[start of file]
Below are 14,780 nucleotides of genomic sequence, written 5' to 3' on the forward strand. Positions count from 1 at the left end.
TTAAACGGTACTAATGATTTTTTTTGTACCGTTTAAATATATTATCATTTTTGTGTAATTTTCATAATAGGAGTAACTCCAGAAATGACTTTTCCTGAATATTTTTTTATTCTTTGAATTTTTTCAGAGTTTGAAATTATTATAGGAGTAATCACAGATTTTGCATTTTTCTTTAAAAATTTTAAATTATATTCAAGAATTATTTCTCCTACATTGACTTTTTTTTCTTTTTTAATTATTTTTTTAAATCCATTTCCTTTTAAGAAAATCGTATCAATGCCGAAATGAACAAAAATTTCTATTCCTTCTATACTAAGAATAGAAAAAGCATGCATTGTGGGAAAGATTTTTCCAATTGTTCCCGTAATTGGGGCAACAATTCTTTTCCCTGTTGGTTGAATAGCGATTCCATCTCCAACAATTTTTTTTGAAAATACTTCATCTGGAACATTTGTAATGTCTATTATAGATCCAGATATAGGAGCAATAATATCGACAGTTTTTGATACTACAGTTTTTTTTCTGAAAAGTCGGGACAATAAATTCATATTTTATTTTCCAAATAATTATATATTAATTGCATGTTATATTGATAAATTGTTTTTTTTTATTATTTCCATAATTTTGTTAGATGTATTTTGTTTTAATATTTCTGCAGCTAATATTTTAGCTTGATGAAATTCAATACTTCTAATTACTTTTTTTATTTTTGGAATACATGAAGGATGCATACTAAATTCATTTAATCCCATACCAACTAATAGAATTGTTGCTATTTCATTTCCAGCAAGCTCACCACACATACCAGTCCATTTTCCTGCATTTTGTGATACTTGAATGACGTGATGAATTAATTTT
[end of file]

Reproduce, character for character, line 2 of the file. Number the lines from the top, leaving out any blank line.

TTAAACGGTACTAATGATTTTTTTTGTACCGTTTAAATATATTATCATTTTTGTGTAATTTTCATAATAGGAGTAACTCCAGAAATGACTTTTCCTGAATATTTTTTTATTCTTTGAATTTTTTCAGAGTTTGAAATTATTATAGGAGTAATCACAGATTTTGCATTTTTCTTTAAAAATTTTAAATTATATTCAAGAATTATTTCTCCTACATTGACTTTTTTTTCTTTTTTAATTATTTTTTTAAATCCATTTCCTTTTAAGAAAATCGTATCAATGCCGAAATGAACAAAAATTTCTATTCCTTCTATACTAAGAATAGAAAAAGCATGCATTGTGGGAAAGATTTTTCCAATTGTTCCCGTAATTGGGGCAACAATTCTTTTCCCTGTTGGTTGAATAGCGATTCCATCTCCAACAATTTTTTTTGAAAATACTTCATCTGGAACATTTGTAATGTCTATTATAGATCCAGATATAGGAGCAATAATATCGACAGTTTTTGATACTACAGTTTTTTTTCTGAAAAGTCGGGACAATAAATTCATATTTTATTTTCCAAATAATTATATATTAATTGCATGTTATATTGATAAATTGTTTTTTTTTATTATTTCCATAATTTTGTTAGATGTATTTTGTTTTAATATTTCTGCAGCTAATATTTTAGCTTGATGAAATTCAATACTTCTAATTACTTTTTTTATTTTTGGAATACATGAAGGATGCATACTAAATTCATTTAATCCCATACCAACTAATAGAATTGTTGCTATTTCATTTCCAGCAAGCTCACCACACATACCAGTCCATTTTCCTGCATTTTGTGATACTTGAATGACGTGATGAATTAATTTT